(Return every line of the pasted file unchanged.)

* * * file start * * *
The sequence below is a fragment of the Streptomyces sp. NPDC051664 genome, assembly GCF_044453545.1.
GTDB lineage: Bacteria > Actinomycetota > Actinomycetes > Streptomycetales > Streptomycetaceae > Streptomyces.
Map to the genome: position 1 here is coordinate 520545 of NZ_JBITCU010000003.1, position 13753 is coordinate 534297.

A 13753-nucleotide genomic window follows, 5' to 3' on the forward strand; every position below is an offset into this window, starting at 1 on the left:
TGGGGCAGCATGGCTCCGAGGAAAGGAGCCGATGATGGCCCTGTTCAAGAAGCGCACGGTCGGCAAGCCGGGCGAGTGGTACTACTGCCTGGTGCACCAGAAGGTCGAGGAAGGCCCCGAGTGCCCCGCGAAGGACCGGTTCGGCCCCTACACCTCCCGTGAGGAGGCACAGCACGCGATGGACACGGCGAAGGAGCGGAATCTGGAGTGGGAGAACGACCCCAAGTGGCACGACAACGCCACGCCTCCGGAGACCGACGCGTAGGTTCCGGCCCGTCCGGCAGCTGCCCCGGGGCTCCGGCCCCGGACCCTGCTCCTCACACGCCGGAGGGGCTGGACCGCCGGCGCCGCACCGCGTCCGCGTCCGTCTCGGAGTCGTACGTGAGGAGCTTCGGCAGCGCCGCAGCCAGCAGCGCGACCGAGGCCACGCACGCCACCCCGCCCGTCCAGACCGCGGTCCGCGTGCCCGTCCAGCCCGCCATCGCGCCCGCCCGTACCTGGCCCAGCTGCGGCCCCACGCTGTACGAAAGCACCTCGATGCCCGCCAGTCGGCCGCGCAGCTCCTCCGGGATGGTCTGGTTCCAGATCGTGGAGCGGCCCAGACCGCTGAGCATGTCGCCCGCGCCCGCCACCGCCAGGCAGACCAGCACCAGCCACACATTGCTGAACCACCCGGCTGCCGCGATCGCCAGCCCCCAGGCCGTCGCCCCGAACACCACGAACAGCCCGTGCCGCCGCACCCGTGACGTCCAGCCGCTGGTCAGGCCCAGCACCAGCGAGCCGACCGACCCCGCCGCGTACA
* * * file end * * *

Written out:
The sequence below is a fragment of the Streptomyces sp. NPDC051664 genome, assembly GCF_044453545.1.
GTDB lineage: Bacteria > Actinomycetota > Actinomycetes > Streptomycetales > Streptomycetaceae > Streptomyces.
Map to the genome: position 1 here is coordinate 520545 of NZ_JBITCU010000003.1, position 13753 is coordinate 534297.

A 13753-nucleotide genomic window follows, 5' to 3' on the forward strand; every position below is an offset into this window, starting at 1 on the left:
TGGGGCAGCATGGCTCCGAGGAAAGGAGCCGATGATGGCCCTGTTCAAGAAGCGCACGGTCGGCAAGCCGGGCGAGTGGTACTACTGCCTGGTGCACCAGAAGGTCGAGGAAGGCCCCGAGTGCCCCGCGAAGGACCGGTTCGGCCCCTACACCTCCCGTGAGGAGGCACAGCACGCGATGGACACGGCGAAGGAGCGGAATCTGGAGTGGGAGAACGACCCCAAGTGGCACGACAACGCCACGCCTCCGGAGACCGACGCGTAGGTTCCGGCCCGTCCGGCAGCTGCCCCGGGGCTCCGGCCCCGGACCCTGCTCCTCACACGCCGGAGGGGCTGGACCGCCGGCGCCGCACCGCGTCCGCGTCCGTCTCGGAGTCGTACGTGAGGAGCTTCGGCAGCGCCGCAGCCAGCAGCGCGACCGAGGCCACGCACGCCACCCCGCCCGTCCAGACCGCGGTCCGCGTGCCCGTCCAGCCCGCCATCGCGCCCGCCCGTACCTGGCCCAGCTGCGGCCCCACGCTGTACGAAAGCACCTCGATGCCCGCCAGTCGGCCGCGCAGCTCCTCCGGGATGGTCTGGTTCCAGATCGTGGAGCGGCCCAGACCGCTGAGCATGTCGCCCGCGCCCGCCACCGCCAGGCAGACCAGCACCAGCCACACATTGCTGAACCACCCGGCTGCCGCGATCGCCAGCCCCCAGGCCGTCGCCCCGAACACCACGAACAGCCCGTGCCGCCGCACCCGTGACGTCCAGCCGCTGGTCAGGCCCAGCACCAGCGAGCCGACCGACCCCGCCGCGTACA